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JULY 2014
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How does musician King Ibu create his rich, soulful, authentic Senegalese songs? In a curiously modern manner: Via e-mail

When King Ibu needs to add a sabar drum to a song on his latest album, he logs onto a Mac in his Las Vegas home and sends a digital file of his vocals and electric guitar halfway across the world to Aziz Faye in Dakar, Senegal. The song is as likely to be in English as in French, or even Pulaar, an ancient African language.

Another file will hit Ibu's inbox a week or so later, containing the conga-like drum passage he needs. A few mouse-clicks here, some typing there, and Ibu's song is finished. It rises from thounsand-year-old Senegalese sounds and 21st century technology. Yet it sounds seamless.   "The most challenging thing (is) to make music that is easy to listen to," says Ibu. "You open the door and invite them in."

His method isn't exactly the same as jamming in the studio with friends, but then again, the West African music scene isn't exactly thriving here in Las Vegas; you're not likely to find another Senegalese musician ready to hammer out complex West African polyrhythms in a Craigslist ad.

Indeed, a musician like Ibu is forced to make odd choices when knotting together the two cultures he's come to inhabit -- the culture of his birthplace and the culture he adopted when, in 1996, at age 27, he came to the United States to "make music that will reach people here," explains the soft-spoken, six-foot-four singer and guitarist.

King Ibu's real name is Ibrahima Ba. By day, he manages a retail store. By night he practices, plays and records. Occasionally he ventures to other cities and countries to perform his music. He sells CDs through online services such as iTunes and Rhapsody. Since moving to the U.S., he's recorded two CDs and a single, all of which reflect a musical journey that's included Norway, Peru and Las Vegas. It's journey that's had him share the stage with artists such as conga player Poncho Sanchez, flautist Tim Weisberg and rock icon Carlos Santana.

And yet in Las Vegas, Entertainment Capital of the World - where he originally moved in 2003 to play in a Strip cover band - King Ibu is not quite a king.

'Make it universal'

King Ibu is one of countless niche musicians who find their brands of homegrown music a tough sell in Las Vegas, but are nonetheless inspired at finding fellow musicians to work with - and galvanized by the borderless communities created by new technology.

[HEAR MORE: Listen to "KNPR's State of Nevada" where King Ibu talks about the next wave of composing online, and how he's mixing Afrobeat into Vegas music.]

George Rhee is a musician and immigrant from Switzerland. By day, he teaches physics and astronomy at UNLV, but his real love is bluegrass and folk music. He's performed several dozen times with Ibu, and marvels at how all this "really good stuff under the radar" doesn't get that much notice here in Las Vegas.

"Never in my wildest dreams had I imagined being here," Rhee says, invoking the valley's "terrible image" when it comes to culture. But after nearly two decades, he says, "I've met virtuosos here" - like Ibu.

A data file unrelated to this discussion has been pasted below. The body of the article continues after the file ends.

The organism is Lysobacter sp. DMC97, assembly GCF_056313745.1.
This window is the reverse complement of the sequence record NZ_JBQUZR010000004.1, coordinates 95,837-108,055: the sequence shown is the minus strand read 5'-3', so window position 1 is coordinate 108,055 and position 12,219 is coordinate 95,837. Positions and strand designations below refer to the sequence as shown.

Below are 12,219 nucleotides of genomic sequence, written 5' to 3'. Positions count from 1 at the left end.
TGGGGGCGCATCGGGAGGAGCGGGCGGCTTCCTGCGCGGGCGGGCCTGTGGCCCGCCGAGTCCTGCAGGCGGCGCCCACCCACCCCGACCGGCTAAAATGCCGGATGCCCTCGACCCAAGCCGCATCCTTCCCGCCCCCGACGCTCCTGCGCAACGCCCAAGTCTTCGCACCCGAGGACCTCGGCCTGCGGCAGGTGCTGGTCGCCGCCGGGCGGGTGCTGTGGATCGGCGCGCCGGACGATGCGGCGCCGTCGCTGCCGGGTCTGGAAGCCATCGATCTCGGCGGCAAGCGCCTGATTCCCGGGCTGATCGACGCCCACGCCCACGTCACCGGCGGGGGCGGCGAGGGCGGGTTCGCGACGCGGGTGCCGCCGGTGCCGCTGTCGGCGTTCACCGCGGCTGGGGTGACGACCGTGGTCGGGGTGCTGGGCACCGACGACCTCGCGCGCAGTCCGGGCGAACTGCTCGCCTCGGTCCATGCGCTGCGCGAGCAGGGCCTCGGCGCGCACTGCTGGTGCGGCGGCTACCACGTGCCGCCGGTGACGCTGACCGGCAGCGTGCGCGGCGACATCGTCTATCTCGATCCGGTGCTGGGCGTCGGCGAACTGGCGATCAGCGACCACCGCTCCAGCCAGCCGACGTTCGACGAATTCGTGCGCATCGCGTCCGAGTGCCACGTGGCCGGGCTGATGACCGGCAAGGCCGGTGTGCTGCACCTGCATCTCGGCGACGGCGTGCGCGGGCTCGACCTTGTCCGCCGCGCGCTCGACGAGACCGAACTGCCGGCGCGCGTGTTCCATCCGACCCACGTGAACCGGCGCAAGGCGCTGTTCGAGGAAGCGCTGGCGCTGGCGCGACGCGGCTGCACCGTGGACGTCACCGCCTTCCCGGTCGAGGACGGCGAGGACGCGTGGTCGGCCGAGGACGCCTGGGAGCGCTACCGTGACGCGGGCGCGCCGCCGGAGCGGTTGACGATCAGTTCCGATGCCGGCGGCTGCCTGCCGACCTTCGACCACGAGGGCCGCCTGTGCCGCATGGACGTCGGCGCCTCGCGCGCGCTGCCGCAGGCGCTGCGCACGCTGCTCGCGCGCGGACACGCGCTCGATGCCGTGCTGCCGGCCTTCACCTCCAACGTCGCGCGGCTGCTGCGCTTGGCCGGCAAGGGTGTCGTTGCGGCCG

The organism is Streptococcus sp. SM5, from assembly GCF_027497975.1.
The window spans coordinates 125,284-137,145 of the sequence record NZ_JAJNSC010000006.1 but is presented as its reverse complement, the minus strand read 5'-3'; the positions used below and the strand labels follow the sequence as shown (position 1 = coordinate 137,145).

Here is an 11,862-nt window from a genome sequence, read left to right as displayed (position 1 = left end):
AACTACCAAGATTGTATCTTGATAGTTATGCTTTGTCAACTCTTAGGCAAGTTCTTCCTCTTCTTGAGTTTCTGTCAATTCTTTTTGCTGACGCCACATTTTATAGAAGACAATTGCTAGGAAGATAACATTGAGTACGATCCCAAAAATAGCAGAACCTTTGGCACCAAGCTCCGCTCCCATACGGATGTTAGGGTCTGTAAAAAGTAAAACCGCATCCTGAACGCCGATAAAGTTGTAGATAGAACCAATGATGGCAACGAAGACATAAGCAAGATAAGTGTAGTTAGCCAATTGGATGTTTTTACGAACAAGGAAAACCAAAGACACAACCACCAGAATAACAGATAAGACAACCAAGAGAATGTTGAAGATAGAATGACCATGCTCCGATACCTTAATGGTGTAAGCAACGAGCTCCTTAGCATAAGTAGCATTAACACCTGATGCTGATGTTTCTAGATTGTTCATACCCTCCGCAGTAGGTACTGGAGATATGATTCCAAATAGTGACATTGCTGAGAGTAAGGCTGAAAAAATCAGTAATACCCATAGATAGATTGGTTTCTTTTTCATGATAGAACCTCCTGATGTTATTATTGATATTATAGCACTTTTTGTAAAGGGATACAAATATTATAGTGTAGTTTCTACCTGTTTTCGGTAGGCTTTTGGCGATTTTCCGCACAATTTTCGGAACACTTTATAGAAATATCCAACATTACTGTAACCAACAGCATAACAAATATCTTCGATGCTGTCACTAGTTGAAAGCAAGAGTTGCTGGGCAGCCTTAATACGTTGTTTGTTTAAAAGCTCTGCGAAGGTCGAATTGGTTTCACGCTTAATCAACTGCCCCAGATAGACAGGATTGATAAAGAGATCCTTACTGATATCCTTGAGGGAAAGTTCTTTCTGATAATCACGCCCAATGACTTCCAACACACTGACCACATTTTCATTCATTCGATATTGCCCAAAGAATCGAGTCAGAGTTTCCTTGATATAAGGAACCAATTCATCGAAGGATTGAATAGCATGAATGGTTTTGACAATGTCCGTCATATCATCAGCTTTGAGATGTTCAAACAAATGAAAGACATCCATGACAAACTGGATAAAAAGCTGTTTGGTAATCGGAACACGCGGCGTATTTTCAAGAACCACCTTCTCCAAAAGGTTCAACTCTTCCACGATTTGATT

Papa Malick, a fellow Senegalese musician who has played gigs with Ibu in New York and lives in Washington, D.C, says Ibu's stateside home base is a good thing, because it allows him an opportunity to share their home country's music with a whole new audience.

"People playing music in Senegal right now, they're not making it universal," says Malick, a drummer. "If you're not from Senegal, you're not going to understand it. It's not going to get out of Senegal. Everybody has their own roots, but you have to find a way to make it universal."

That's what Ibu is trying to do. As his e-mails straddle continents, so does his music. He sings in both English and Pulaar. Electric guitars complement traditional handmade drums. Western, verse-chorus-verse song structures reveal folk melodies of Western Africa. The idea is to "mix (Senegalese music) with music here & to communicate with music, like a language," Ibu says.

It's a commitment that might have never developed had he continued performing on the Strip, where, for two and a half years, from 5 p.m. on, he would play lead and rhythm guitar and sing background vocals for two, one-hour sets.

"It was a great gig, almost like a dream come true. Everything from Christina Aguilera to Etta James," Ibu says.

"It was a school in American music."

Your roots are showing

But that school didn't last. "I started to see the Paris hotel and others get rid of bands and bring in piped-in music. You knew it was over." After that, "I went back to my roots. It forced me to look at playing my music," he recalls. He also soon found there was not much of a local audience for what the industry calls "world music." Undeterred, King Ibu kept recording, producing two CDs. His new material is more acoustic and stripped-down than those titles. "It reflects the way I've been traveling," he says, meaning you get used to making do with less when you're a solo act on tour with a limited budget. It also reflects the troubled times, which have caused him to look inward. "A nation can't grow if the individual doesn't grow," he explains. As for the local audience - or lack of it - Ibu hopes the growth and diversification of Las Vegas over the past decade-plus eventually results in a city with broader musical appetites.

Meantime, he focuses on what he can control, such as recording, performing and selling CDs - and doesn't stress about the rest. He resorts to a Senegalese adage that says as much, and seems at home in the desert: "Once you pour water on sand," Ibu says, "it's gone."

Hear King Ibu's music at



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